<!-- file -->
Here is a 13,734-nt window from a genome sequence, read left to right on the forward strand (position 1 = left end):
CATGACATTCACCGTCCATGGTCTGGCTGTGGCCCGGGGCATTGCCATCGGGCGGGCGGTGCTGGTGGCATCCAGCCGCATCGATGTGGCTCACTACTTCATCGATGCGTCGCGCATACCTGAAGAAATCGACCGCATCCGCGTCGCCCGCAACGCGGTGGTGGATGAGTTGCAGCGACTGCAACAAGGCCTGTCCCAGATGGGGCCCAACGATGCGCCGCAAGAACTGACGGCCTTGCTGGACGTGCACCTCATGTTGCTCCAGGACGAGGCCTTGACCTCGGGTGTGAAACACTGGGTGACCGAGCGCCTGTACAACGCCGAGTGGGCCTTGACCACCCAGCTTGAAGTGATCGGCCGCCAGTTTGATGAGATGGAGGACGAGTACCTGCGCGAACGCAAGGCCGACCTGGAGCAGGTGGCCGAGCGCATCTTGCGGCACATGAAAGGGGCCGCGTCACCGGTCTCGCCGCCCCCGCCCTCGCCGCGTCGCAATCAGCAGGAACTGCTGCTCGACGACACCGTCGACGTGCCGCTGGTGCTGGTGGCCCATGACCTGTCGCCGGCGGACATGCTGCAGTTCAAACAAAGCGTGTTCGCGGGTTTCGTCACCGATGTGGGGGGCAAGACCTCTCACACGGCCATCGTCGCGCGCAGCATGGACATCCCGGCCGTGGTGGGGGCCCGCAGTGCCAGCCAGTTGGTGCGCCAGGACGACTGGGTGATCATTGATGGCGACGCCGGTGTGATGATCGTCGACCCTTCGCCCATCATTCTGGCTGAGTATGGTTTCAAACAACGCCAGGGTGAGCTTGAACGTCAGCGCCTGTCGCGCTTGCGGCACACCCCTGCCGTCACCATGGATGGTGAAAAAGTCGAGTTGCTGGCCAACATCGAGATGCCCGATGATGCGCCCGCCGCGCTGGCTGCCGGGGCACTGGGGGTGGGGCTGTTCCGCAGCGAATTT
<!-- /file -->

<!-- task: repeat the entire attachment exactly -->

Here is a 13,734-nt window from a genome sequence, read left to right on the forward strand (position 1 = left end):
CATGACATTCACCGTCCATGGTCTGGCTGTGGCCCGGGGCATTGCCATCGGGCGGGCGGTGCTGGTGGCATCCAGCCGCATCGATGTGGCTCACTACTTCATCGATGCGTCGCGCATACCTGAAGAAATCGACCGCATCCGCGTCGCCCGCAACGCGGTGGTGGATGAGTTGCAGCGACTGCAACAAGGCCTGTCCCAGATGGGGCCCAACGATGCGCCGCAAGAACTGACGGCCTTGCTGGACGTGCACCTCATGTTGCTCCAGGACGAGGCCTTGACCTCGGGTGTGAAACACTGGGTGACCGAGCGCCTGTACAACGCCGAGTGGGCCTTGACCACCCAGCTTGAAGTGATCGGCCGCCAGTTTGATGAGATGGAGGACGAGTACCTGCGCGAACGCAAGGCCGACCTGGAGCAGGTGGCCGAGCGCATCTTGCGGCACATGAAAGGGGCCGCGTCACCGGTCTCGCCGCCCCCGCCCTCGCCGCGTCGCAATCAGCAGGAACTGCTGCTCGACGACACCGTCGACGTGCCGCTGGTGCTGGTGGCCCATGACCTGTCGCCGGCGGACATGCTGCAGTTCAAACAAAGCGTGTTCGCGGGTTTCGTCACCGATGTGGGGGGCAAGACCTCTCACACGGCCATCGTCGCGCGCAGCATGGACATCCCGGCCGTGGTGGGGGCCCGCAGTGCCAGCCAGTTGGTGCGCCAGGACGACTGGGTGATCATTGATGGCGACGCCGGTGTGATGATCGTCGACCCTTCGCCCATCATTCTGGCTGAGTATGGTTTCAAACAACGCCAGGGTGAGCTTGAACGTCAGCGCCTGTCGCGCTTGCGGCACACCCCTGCCGTCACCATGGATGGTGAAAAAGTCGAGTTGCTGGCCAACATCGAGATGCCCGATGATGCGCCCGCCGCGCTGGCTGCCGGGGCACTGGGGGTGGGGCTGTTCCGCAGCGAATTT